North Korea Takes Gold for Olympic Diplomacy: Analysts

   •    26 Februari 2018 12:56 WIB
east asia (en)
North Korea Takes Gold for Olympic Diplomacy: Analysts
The North Korean delegation wave North Korean and Unified Korea flags as they parade during the closing ceremony of the Pyeongchang 2018 Winter Olympic Games at the Pyeongchang Stadium on February 25, 2018. (Photo:AFP/Wang Zhao)

Seoul: While its athletes are returning home empty-handed from the Winter Olympics, analysts say nuclear-armed North Korea deserves a gold medal for its diplomatic skills, but that the Games-driven detente will be short-lived.

An intense rapprochement saw the two Koreas march into the opening ceremony together behind a unification flag, and South Korea's president shared a historic handshake with North Korean leader Kim Jong Un's visiting sister.

North Korea sent 22 athletes to the Games, most of whom had humiliating finishes, and a hastily-assembled joint women's ice hockey team lost every one of its five matches, scoring just twice while conceding 28 goals.

But analysts say the Winter Olympics was never about winning medals for the North.

"It was all about image-making," said Koo Kab-woo, a professor at the University of North Korean Studies.

"They proved they are not a 'rogue state' and also got around sanctions."

Tensions between the two soared last year as Pyongyang tested missiles capable of reaching the US mainland and its most powerful nuclear device to date, while Kim Jong Un and US President Donald Trump traded personal insults and threats of war.

The North is subject to multiple rounds of UN Security Council sanctions over its banned weapons programmes.

After prevaricating for years over whether it would take part, North Korea sent its athletes and 200-plus female cheerleaders who roamed the Games venue with big smiles and friendly waves, becoming a focus for many spectators.

The sight of North and South Korean hockey players hugging and tearing up after the unified team's final match touched many fans, despite initial opposition in the South to the formation of the team.

But it was the trip to the South for the opening ceremony by Kim's younger sister Kim Yo Jong, the first member of the North's ruling dynasty to visit since the 1953 end of the Korean War, that was the highlight of Pyongyang's charm offensive.

"She was a perfect person to give a message and that is exactly what she has done," said Andrei Lankov, a professor at Kookmin University.

"She invited President Moon Jae-in for a summit and she smiled broadly," he added. She created a good impression, which was "exactly what North Koreans wanted".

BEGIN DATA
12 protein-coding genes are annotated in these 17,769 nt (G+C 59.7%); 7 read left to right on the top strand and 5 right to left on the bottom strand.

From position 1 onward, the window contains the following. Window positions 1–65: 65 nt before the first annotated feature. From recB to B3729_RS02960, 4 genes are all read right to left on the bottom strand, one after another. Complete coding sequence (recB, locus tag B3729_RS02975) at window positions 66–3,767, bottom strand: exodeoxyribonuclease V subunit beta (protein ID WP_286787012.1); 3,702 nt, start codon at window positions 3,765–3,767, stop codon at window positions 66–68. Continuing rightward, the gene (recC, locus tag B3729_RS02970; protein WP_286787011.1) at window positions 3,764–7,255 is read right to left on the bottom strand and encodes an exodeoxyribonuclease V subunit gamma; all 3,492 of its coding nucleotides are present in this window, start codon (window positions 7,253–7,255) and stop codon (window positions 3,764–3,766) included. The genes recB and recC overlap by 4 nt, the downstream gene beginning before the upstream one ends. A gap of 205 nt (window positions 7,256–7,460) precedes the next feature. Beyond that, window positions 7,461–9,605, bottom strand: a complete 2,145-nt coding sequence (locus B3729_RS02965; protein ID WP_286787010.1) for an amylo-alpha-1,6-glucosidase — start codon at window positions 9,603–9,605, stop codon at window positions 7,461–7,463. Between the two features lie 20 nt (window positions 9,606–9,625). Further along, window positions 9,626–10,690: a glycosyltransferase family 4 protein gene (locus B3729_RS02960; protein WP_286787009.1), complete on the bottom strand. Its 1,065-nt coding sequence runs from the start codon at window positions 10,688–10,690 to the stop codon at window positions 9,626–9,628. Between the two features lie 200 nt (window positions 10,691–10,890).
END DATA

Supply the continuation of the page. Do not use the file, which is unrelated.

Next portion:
"They are brilliant diplomats, they are highly rational, some are cynical, very Machiavellian and usually very, very successful."

'Dead end' 

The Olympic-driven detente between the two Koreas has prompted a flurry of cross-border exchanges, although Moon did not immediately accept the invitation to a summit with Kim Jong Un.

But Lankov said: "The major problem is not between North and South Korea. The major problem is between North Korea and the United States. 

"Therefore, no amount of talks between North and the South Korea is going to change anything significantly."

The dovish South Korean president who advocates engagement over pressure has been trying to broker talks between the US and North Korea.

Moon met for an hour on Sunday with visiting North Korean general Kim Yong Chol, who according to Seoul expressed Pyongyang's willingness to hold discussions with Washington.

The North has long expressed its desire to talk to Washington without preconditions, and its stance on nuclear arms, the "treasured sword" it says it needs to defend itself against the risk of US invasion, has not changed.

In response to the general's comments, the White House reiterated Pyongyang must first take concrete steps towards disarming.

"In the meantime, the United States and the world must continue to make clear that North Korea's nuclear and missile programmes are a dead end," it said in a statement.

Kim Yo Jong had no interaction with US Vice President Mike Pence at the opening ceremony, though they were just a few seats apart. According to the US, a planned meeting between the delegations from Washington and Pyongyang the following day was cancelled at short notice by the North Koreans.

Similarly US President Donald Trump's daughter Ivanka did not communicate with general Kim at the closing ceremony on Sunday.

Washington imposed fresh sanctions on Friday, with Trump describing them as the heaviest ever.

With the two sides unwilling to make concessions on "the most important issue" and the fundamentals unchanged, Lankov said: "It's just a short kind of relaxation, which is likely to be followed by another escalation, another period of tensions very soon, probably from early April."

After the Paralympics end in March, South Korea and the US are due to hold delayed large-scale joint military exercises which always infuriate Pyongyang.

Koo told AFP: "The problem is what happens after Pyeongchang." (AFP)